Thank goodness Ross Edgar kent his faither

What does it mean to be Scottish? 

There are some – particularly in the footballing fraternity – who think only those born in Scotland have the right to wear the jersey.  But being Scottish by virtue of birthright is pretty easy.  Far harder, and perhaps harder to comprehend, is choosing to be Scottish.  It is no guarantee of sporting success, after all.   Plaudits then, to Ross Edgar who ironically might have achieved greater recognition during his career, had he chosen the colours of his country of birth rather than those of his father’s.

For these and other reasons, the burd has always had a wee soft spot for Mr Edgar.  Diminutive, modest, yet a sportsman of the first class order, his success has been overshadowed by that of his much more famous and imposing cycling rivals and team mates, Chris Hoy and Craig MacLean.  No one was more surprised than him to be voted overwhelmingly by his fellow team members as their choice to carry the Scotland flag in the opening ceremony for the Delhi Commonwealth Games.  His response to the honour speaks volumes:  “I never imagined I’d be the flag bearer. I never saw myself as someone who’d be chosen to do it. But it means more because it’s been voted for by my fellow athletes, so I’m really proud and I feel that I’ve done my family proud. They’ll be really happy for me.”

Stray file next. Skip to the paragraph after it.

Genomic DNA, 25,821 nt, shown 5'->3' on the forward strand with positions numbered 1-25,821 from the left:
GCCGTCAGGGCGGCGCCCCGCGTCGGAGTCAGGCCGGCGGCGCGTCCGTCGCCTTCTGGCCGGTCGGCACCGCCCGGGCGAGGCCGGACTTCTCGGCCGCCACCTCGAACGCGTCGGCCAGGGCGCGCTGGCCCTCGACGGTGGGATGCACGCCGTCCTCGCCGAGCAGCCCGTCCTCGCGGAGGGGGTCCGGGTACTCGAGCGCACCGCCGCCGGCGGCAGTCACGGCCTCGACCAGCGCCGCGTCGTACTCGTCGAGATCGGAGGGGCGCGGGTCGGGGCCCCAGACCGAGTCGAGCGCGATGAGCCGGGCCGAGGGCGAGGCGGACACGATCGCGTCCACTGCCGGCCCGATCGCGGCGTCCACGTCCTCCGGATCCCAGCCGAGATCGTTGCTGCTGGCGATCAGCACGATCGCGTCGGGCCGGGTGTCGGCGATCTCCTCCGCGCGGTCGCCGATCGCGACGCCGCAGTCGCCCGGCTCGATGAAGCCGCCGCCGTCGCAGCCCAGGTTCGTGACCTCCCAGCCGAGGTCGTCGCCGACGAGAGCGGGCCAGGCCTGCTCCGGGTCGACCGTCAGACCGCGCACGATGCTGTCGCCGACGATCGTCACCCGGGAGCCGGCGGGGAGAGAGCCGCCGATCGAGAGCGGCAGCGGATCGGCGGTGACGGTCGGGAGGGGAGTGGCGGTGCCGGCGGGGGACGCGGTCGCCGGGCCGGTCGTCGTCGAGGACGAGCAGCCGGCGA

Yet, Ross’s achievements in themselves are outstanding.  He was the first ever Scot to take a full set of Commonwealth medals – gold in the team sprint, silver in the individual sprint and bronze in the keirin – at the Melbourne Games in 2006.  At the Beijing Olympics he took silver in the men’s keirin but it was his response to not being included in the gold winning sprint team, having been a stalwart in its preparations that showed the measure of the man.  Hugely disappointed, he accepted that the team comes first and was there cheering them on.  The dignified interview he gave at the time almost reduced the burd to tears.

It is his contribution to the team ethic – no one plays for the jersey more – and to British, and Scottish, cycling’s success that is perhaps most deserving of merit.  And he has fought back to win a place in the British sprint team, despite the presence of many younger pretenders.  He was rewarded with a bronze medal in the World Championships and a gold in the British Championships in 2010.  In fact, his medal haul to date (in British and Scottish colours) amounts to an astonishing 4 bronzes, 5 silvers and 3 golds.  He has every chance of winning more at these Commonwealth Games.

Ross Edgar is a remarkable athlete and a true sporting hero.  We should be proud indeed that he chooses to be Scottish and that he will be our flag-bearer in Delhi.